By Barb Renner, vice chairman, Deloitte LLP, and U.S. consumer products leader, and Brian Baker, managing director, retail and consumer goods, Deloitte Consulting LLP
Originally printed in the February 2021 issue of Produce Business.
COVID-19 has significantly changed how we think about, shop for, prepare and even stock up on fresh food. According to Deloitte’s new report, “The Future of Fresh: Patterns from the Pandemic,” the anxiety of shopping in store, combined with ongoing health and financial concerns, has disrupted consumer buying patterns and created new opportunities for businesses. The study, which surveyed 2,000 U.S. consumers (aged 18 to 70), provides a view into new patterns of consumer behavior and dives into trends around shopping frequency, new priorities among purchase drivers and differing consumer reactions to stockouts.
Consumers are shopping less frequently
More than half of consumers surveyed (54%) feel stressed by in-store shopping; that stress is resulting in fewer visits to stores, and less frequent shopping trips. In the past year, the numbers of respondents who shopped for fresh food multiple times a week dropped by half (30% in 2019 versus 15% in 2020). In fact, based on credit card analysis, grocery stores are seeing less of some of their best fresh-purchasing customers as consumers who shop at least once a week comprise 80% of fresh food sales.
Safety and stockpiling alter purchase decisions
Consumers stockpiled food at the onset of the pandemic and continue to do so to some extent. This increased demand and other supply chain disruptions created unprecedented challenges for food manufacturers and grocery stores, resulting in stockouts for many categories, including fresh food. The survey found that nearly two-thirds (65%) of consumers responded that they had been unable to buy the fresh food they wanted because it was out of stock. Instead of going to another store, consumers are buying alternative food items or simply going without in an attempt to minimize shopping trips. When faced with a stockout during the past four months, more than 40% typically purchased an alternative fresh food item, and over half of respondents left the fresh food category entirely either to buy a frozen or processed replacement (28%) or not buy anything as a replacement (26%).
Consumer anxiety and product availability give rise to new priorities, purchase behaviors and accelerated trends for the future of fresh food.
Until recently, safety was expected and not a primary concern in the fresh food category. However, consumers are increasingly focused on safety — for themselves, other shoppers, store employees and the workers who produce food. Consumers now indicate that safety is virtually of the same importance as price when it comes to fresh food selection (nearly 90% of respondents say these two categories are important purchase drivers).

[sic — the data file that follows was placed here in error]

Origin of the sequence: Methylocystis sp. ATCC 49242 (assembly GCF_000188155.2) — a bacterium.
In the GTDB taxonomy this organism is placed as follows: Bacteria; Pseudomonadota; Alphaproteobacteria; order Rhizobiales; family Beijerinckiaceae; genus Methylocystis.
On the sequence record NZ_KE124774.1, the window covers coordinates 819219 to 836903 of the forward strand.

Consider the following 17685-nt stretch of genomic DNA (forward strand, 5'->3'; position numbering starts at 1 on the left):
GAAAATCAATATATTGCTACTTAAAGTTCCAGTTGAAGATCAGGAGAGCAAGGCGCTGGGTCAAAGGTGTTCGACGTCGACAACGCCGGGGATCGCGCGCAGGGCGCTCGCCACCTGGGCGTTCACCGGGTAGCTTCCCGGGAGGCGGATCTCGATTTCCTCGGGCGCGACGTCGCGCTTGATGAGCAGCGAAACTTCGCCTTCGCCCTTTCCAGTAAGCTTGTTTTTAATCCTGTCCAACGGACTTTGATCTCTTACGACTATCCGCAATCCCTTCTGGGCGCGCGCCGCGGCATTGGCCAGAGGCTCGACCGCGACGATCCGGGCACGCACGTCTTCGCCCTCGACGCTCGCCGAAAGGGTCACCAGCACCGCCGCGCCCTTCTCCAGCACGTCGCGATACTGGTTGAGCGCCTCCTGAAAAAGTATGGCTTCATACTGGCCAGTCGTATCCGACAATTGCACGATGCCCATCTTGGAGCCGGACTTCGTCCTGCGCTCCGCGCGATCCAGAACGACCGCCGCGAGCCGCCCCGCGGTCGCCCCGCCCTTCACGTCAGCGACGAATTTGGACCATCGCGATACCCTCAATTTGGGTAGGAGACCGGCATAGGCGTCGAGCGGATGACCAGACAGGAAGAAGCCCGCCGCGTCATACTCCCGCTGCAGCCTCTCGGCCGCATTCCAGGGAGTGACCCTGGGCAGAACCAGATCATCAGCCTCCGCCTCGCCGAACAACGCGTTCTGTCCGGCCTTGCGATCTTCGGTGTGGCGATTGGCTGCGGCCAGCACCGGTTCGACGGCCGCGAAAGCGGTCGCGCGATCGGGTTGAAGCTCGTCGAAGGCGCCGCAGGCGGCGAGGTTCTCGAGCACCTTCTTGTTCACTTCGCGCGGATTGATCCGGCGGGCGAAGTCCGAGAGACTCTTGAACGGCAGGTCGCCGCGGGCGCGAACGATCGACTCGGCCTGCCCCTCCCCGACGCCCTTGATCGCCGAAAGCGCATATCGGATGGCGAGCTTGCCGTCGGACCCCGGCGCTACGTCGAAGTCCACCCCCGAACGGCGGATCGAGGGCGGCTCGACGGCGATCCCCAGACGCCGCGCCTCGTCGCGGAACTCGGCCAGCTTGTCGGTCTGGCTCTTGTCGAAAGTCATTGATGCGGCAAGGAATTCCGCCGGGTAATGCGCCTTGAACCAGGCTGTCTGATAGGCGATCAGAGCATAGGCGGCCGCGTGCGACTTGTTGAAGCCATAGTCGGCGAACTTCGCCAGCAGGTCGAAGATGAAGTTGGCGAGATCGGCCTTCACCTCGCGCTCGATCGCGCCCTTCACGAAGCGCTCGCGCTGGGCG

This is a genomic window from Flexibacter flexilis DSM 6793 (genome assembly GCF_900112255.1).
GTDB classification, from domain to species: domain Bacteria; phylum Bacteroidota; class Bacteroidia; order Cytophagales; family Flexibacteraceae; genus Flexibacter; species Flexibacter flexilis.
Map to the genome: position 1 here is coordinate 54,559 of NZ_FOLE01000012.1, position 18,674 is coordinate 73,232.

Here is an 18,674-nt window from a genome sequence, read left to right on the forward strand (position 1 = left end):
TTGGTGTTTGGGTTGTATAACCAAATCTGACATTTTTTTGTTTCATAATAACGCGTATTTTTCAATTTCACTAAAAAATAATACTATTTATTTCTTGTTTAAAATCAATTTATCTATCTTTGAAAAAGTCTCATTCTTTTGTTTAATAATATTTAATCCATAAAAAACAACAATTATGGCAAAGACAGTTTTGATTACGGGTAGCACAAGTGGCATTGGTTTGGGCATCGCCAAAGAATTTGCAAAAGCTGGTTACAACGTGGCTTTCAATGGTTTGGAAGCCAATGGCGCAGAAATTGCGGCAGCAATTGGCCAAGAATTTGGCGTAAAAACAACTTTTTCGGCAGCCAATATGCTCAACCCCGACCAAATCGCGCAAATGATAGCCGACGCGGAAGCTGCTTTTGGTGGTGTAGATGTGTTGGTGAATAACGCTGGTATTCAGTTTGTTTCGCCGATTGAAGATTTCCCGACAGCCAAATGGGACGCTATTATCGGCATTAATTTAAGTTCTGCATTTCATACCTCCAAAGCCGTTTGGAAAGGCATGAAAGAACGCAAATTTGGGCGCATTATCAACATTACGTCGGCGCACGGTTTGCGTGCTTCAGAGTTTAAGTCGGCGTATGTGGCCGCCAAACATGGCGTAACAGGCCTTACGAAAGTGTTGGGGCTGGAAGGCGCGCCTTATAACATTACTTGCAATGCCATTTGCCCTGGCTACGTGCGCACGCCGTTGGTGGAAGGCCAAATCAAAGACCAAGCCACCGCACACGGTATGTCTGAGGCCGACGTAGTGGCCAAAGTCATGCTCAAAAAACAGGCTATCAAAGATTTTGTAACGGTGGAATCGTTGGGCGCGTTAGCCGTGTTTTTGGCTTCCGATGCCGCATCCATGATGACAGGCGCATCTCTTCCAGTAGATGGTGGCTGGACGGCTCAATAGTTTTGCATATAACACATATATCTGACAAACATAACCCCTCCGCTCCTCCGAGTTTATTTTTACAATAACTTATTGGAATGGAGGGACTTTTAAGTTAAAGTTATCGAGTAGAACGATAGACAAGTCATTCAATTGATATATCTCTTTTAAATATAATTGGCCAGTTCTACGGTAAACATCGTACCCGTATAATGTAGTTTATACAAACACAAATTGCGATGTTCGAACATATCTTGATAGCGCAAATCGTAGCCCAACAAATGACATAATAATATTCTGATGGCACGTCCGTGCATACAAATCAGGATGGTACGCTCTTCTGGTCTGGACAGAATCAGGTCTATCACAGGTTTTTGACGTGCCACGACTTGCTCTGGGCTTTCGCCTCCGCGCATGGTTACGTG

According to Barb Renner, vice chairman, Deloitte LLP, and U.S. consumer products leader, “Shifting consumer priorities and new habits brought on by COVID-19 continue to impact the fresh food category. With consumers spending less time commuting, they have more time to prepare fresh meals. However, they are conflicted and want to avoid the anxiety of shopping at multiple stores to purchase the fresh items they want. As consumers reduce the frequency of their fresh food purchases, there is a clear need for retailers to better understand and engage these emerging consumer personas to drive omni-channel growth.”
New consumer personas drive disruption and innovation
Advanced analysis based on shopping frequency, amount of fresh food purchased, perceptions on price, channel usage, stress while shopping, and experience with stockouts have identified two distinct consumer profiles: Conventional (60% of those surveyed) consumers who have a traditional approach to their fresh shopping at the grocery store, and Contemporary (40% of those surveyed) consumers who are driving innovation in the fresh food category in a variety of ways.
• Contemporary consumers value a new kind of convenience that now includes availability. Whereas 68% of Contemporary consumers have bought at least some fresh food online, only 9% of Conventional consumers have done so.
• While trust had previously been a barrier to online sales of fresh food items, more than two-thirds (68%) of Contemporary consumers now trust their assigned in-store shoppers to select the best quality fresh food items available.
• Contemporary consumers are more willing to pay a premium for fresh food (75% compared to 62% of conventional consumers).
• Contemporary consumers are also buying more. They’ve increased their fresh purchases in the past four months at a level almost double that of conventional consumers (50% versus 27%, respectively).
• Nearly two-thirds (64%) of contemporary consumers felt brand was important when buying fresh food, but they’re not necessarily loyal. They’re more likely to be satisfied with replacement items (64% versus 36% for Conventional consumers).
• Contemporary consumers are also twice as likely to show interest in subscription boxes (59% compared to 26% for conventional consumers).
According to Brian Baker, managing director, retail and consumer goods, Deloitte Consulting LLP, “Despite the ongoing challenges fresh food retailers face, new consumer buying patterns are driving innovation and new opportunities. For grocery retailers, predicting what consumers are likely to purchase is essential to keeping core items in stock. Plus, in the event of stockouts, if retailers can better understand the patterns of both Conventional and Contemporary consumers, they can help steer them toward suitable replacements. Meeting consumer demand for healthy, sustainable and safe fresh food items, as well as providing new alternatives, will keep consumers returning across channels.”
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